Using YouTube to develop listening skills on your own

Having clear strategies is key to dealing with new videos because most videos don’t come with handy vocabulary lists or warmup materials or comprehension questions. You have to figure out for yourself what you’re listening for! You often get the advice to just turn on the TV or radio and do your best, but that fast, nonstop stream of language gets overwhelming quickly. You can get more out of each video if you focus on a couple strategies and questions:

Listening can be one of the hardest skills to develop. Luckily, YouTube has a lot of features that can help you develop listening skills. I thought this could be very helpful for my students, so I did some research and compiled some best practices. You can develop your own listening if you have the right strategies, self-awareness, and process.

  • Expectations and goal-setting: What do you expect to get from this video? What do you want to get from it?
  • Awareness of your own comprehension: How well are you understanding it as you listen?
  • Research strategies for understanding new vocabulary or grammatical structures: How will you figure out the parts you don’t understand?
  • Social strategies for getting understanding from other people: Who can you ask for help?
  • Recording and reflecting on progress over time: How did this one work compared to the last one you watched? Compared to one you watched a month ago? A year ago?

Self-awareness is a key part of this process as well. You need to make sure that you’re in the right mindset while listening. Don’t expect yourself to get 100% of it; aim for 80% instead. That way there’s less stress to catch every word or pressure to listen to it dozens of times. Throughout the listening process, check in with yourself to make sure that the material is challenging enough to be understood, but with some effort. You want it to be not too hard AND not too easy.

Here is a walkthrough of the process that I use with students as they’re encountering new listening materials so that they’re prepared to do it on their own:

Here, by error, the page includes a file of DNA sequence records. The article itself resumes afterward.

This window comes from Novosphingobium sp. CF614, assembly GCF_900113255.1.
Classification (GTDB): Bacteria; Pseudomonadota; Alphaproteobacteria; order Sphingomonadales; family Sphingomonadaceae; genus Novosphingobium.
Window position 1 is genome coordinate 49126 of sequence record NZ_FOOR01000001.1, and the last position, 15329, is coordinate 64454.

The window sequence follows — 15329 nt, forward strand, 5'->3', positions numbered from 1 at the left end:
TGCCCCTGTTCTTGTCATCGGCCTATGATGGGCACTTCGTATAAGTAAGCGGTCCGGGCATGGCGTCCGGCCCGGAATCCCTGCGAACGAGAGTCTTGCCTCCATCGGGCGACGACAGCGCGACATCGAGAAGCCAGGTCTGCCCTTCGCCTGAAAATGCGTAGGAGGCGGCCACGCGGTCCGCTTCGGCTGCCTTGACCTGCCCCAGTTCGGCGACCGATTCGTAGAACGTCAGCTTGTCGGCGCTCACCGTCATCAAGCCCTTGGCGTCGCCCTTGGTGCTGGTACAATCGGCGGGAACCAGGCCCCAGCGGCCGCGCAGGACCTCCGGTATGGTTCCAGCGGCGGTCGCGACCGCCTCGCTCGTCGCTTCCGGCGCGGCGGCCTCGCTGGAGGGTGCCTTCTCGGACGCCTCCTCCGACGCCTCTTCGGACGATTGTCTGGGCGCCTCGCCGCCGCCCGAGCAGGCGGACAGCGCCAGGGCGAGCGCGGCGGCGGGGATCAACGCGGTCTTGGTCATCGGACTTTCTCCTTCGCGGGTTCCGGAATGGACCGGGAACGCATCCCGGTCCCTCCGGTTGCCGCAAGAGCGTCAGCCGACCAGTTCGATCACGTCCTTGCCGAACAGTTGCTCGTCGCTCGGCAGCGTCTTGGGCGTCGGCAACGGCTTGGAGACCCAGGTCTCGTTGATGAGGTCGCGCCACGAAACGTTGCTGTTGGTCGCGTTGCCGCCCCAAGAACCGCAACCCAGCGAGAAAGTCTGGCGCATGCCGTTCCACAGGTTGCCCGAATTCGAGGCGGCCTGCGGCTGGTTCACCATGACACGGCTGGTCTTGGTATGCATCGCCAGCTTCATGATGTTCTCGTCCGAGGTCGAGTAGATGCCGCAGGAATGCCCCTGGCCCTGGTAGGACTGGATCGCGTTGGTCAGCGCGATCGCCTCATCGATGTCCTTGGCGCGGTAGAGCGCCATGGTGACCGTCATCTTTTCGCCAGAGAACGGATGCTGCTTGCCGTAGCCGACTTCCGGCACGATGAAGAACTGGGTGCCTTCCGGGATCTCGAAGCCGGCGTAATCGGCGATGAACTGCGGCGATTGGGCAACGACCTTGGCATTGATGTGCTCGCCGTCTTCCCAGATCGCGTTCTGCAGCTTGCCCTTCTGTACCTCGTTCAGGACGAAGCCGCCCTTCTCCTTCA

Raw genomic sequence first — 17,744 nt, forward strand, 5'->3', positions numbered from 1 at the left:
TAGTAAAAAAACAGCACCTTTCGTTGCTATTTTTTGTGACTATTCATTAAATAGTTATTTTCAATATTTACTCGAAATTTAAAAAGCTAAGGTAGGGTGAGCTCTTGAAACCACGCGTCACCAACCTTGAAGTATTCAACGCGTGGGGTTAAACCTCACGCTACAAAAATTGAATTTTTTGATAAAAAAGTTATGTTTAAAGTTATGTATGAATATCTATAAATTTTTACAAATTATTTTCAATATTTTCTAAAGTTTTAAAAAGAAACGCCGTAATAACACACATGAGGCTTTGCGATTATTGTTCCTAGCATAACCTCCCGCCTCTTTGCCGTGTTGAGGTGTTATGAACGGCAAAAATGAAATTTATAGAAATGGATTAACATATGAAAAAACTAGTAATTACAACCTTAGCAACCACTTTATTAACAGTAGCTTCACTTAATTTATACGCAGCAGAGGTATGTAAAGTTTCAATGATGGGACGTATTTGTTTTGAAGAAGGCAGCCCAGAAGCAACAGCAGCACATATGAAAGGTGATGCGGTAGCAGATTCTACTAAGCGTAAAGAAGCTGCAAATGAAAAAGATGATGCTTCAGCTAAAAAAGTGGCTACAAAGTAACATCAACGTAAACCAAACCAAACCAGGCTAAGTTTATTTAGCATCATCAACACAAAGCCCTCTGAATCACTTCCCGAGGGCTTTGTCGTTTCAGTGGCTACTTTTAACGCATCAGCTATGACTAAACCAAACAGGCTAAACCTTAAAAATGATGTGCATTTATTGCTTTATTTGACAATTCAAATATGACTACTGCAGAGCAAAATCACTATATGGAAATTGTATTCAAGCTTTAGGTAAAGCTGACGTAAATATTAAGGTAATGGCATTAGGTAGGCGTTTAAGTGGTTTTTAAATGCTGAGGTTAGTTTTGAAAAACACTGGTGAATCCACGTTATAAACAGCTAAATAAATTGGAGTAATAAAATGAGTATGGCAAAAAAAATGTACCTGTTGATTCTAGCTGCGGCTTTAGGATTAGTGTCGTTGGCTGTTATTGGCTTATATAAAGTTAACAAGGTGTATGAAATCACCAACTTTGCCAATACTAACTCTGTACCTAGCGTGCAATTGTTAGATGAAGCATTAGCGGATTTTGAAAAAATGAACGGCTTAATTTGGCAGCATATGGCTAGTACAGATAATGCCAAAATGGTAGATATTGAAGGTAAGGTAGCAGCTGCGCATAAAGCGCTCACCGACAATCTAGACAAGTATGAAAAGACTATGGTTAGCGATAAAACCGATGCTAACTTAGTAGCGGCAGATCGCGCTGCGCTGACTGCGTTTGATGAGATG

• Preview it (look at the title, context, source, etc.) and brainstorm the topics, vocabulary, and information you might be about to see.
  • As you listen, revisit your expectations. Were you right or wrong?
  • Also, as you listen, check in with your emotional state. Is this getting stressful or is it going smoothly? Adjust the listening materials (speed, pause and restart, add captions, slow it down, or choose something new) to make sure you’re being challenged, but not too much.
  • After you’ve listened to it a couple of times, make a plan for how you’ll fill in the gaps. How will you find the vocabulary that you didn’t know? How will you understand points that you missed?

This process can be very effective, and using the technology that you already use in your daily life is a great way to help you develop an easy, comfortable routine to your language development. Podcasts, online video, and media outlets that offer audio or video versions of their stories have some of these same features, but I’ll focus here on YouTube. YouTube offers a few excellent features that give learners a lot of support in their language development:

  • You can adjust the speed of a video. 75% is usually the best for making speech understandable, but not too distorted. You can do this by clicking the Settings button (⚙), Speed, and “.75”.
  • You can add closed captions for many videos by clicking the “CC” button in the video window. Some of these are transcribed by people, but most are done by machine, so there might be some issues, especially with proper nouns or fast, casual speech.
  • You can also see the closed caption text compiled into a transcript by clicking the Extra Options (···) button and then “Open Transcript”.

Each of these features can help adjust the video quality to better suit your listening experience. I typically advise people to listen to it once at full speed without captions or transcript, and then use those tools to go back and listen again and fill in gaps.

Guiding your own learning is a satisfying way to help you toward your goals, and these are some tools for getting more comfortable with those skills. I hope these ideas and resources are helpful for you and I would love to hear about your feedback on them or implementation of them; please email me at RichardAustinWest@gmail.com. Good luck!

Leave a Reply